It has taken me a long time to be able to talk about my experiences on such a public platform. As I type this, a huge part of me is already regretting doing so. All of this is probably coming as a shock to many who know me. Nonetheless, I feel the need to issue a disclaimer that I’m not writing any of this for sympathy, for the likes or for a pat on the back. I happen to know many others who have had similar experiences and have felt as though they were alone in this.
Through my experience, I want you to know that you are not alone and your feelings are not invalid. There are many people out there who are scared of being open about their experiences because of the fear of being judged and also because of the taboo surrounding mental health. I personally know of people who have developed mental health problems and taken time out of their studies, some have dropped out of their courses, some had family problems that their university just wasn’t able to understand, access needs that weren’t catered for, department staff who weren’t accommodating, and so much more.
And then there are statistics like:
- Across the UK, the difference between white and BME students achieving a first or a 2:1 is approximately 20%, even where entry qualifications and subjects studied are identical.
- Students from the most disadvantaged homes are 8.4% more likely to drop out of university within two years of starting their course, compared to those from the most advantaged backgrounds even if they started their course with similar grades.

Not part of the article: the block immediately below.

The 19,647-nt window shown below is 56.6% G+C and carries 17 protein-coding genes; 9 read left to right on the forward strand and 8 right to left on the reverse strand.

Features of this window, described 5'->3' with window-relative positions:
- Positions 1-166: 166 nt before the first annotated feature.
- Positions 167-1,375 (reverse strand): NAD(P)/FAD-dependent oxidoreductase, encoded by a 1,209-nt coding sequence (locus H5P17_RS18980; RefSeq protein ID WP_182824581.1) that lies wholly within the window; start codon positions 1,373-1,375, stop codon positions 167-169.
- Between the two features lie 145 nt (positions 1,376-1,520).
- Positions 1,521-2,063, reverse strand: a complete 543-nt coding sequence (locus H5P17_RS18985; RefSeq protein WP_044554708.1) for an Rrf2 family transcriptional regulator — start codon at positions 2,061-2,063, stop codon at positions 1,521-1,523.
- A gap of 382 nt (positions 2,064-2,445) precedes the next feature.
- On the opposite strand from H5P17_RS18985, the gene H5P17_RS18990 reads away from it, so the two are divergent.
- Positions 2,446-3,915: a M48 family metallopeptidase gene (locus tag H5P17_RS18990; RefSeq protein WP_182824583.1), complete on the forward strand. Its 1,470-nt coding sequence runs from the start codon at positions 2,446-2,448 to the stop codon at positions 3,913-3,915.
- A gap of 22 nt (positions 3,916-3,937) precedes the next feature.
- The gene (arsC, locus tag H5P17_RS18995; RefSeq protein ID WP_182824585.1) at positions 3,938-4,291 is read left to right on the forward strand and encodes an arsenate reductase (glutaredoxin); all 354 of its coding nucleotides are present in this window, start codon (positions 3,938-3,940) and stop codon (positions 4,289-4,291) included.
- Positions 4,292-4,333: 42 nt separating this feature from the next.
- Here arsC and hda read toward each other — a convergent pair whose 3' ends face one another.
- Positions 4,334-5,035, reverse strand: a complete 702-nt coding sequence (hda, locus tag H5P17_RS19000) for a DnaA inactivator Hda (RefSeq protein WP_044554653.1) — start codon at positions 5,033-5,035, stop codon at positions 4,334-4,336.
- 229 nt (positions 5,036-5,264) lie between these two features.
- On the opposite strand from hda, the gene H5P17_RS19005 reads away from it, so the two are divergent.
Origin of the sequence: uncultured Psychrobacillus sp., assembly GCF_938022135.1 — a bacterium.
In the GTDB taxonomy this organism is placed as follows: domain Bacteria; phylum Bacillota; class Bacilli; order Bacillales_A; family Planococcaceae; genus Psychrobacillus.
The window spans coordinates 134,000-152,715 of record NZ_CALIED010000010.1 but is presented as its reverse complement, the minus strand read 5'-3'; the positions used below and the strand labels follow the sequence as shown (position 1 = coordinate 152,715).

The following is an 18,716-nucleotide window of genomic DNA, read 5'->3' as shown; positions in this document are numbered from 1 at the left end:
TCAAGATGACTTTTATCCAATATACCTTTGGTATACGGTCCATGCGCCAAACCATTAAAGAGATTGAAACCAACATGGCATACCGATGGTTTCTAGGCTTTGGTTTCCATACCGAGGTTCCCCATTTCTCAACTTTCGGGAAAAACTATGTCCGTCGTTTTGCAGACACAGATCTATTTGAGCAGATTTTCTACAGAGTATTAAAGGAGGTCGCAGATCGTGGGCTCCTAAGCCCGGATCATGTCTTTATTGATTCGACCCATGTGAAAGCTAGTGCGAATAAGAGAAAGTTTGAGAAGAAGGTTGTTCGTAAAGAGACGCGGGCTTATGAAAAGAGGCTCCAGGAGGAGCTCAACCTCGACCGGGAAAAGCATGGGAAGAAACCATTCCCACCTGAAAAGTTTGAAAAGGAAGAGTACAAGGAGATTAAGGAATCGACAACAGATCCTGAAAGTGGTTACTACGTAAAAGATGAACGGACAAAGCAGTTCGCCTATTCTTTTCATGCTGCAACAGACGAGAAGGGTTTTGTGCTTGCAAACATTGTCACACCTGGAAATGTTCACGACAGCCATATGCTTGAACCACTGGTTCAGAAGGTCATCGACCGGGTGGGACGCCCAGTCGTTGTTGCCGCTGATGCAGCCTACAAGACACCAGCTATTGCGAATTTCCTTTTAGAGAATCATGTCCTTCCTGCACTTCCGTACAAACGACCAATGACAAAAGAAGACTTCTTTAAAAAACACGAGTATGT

We need to be honest: the system was never built to accommodate for people like us so it fails us at every level: from the structure and content of our courses, the demographics of our department, to the accessibility of services. We need to keep fighting and know that the problem doesn’t lie with us, it lies with these structures that are inherently flawed.
So if you are going through something similar, PLEASE talk to someone: a friend, a welfare tutor, a GP, etc. Look at the support your university has but does a terrible job at advertising: from counselling, to essay support, maths help, financial support, etc. If you need to take a break within your studies for your own mental health and welfare, don’t think about what others will think and just do it. Make yourself your priority.
At the end of the day, if this status and me putting myself out there helps even one person then for me, that is a job well done. One of the main problems is that people are not talking about these issues. But regardless, if you made it to the end of this status then you deserve a round of applause.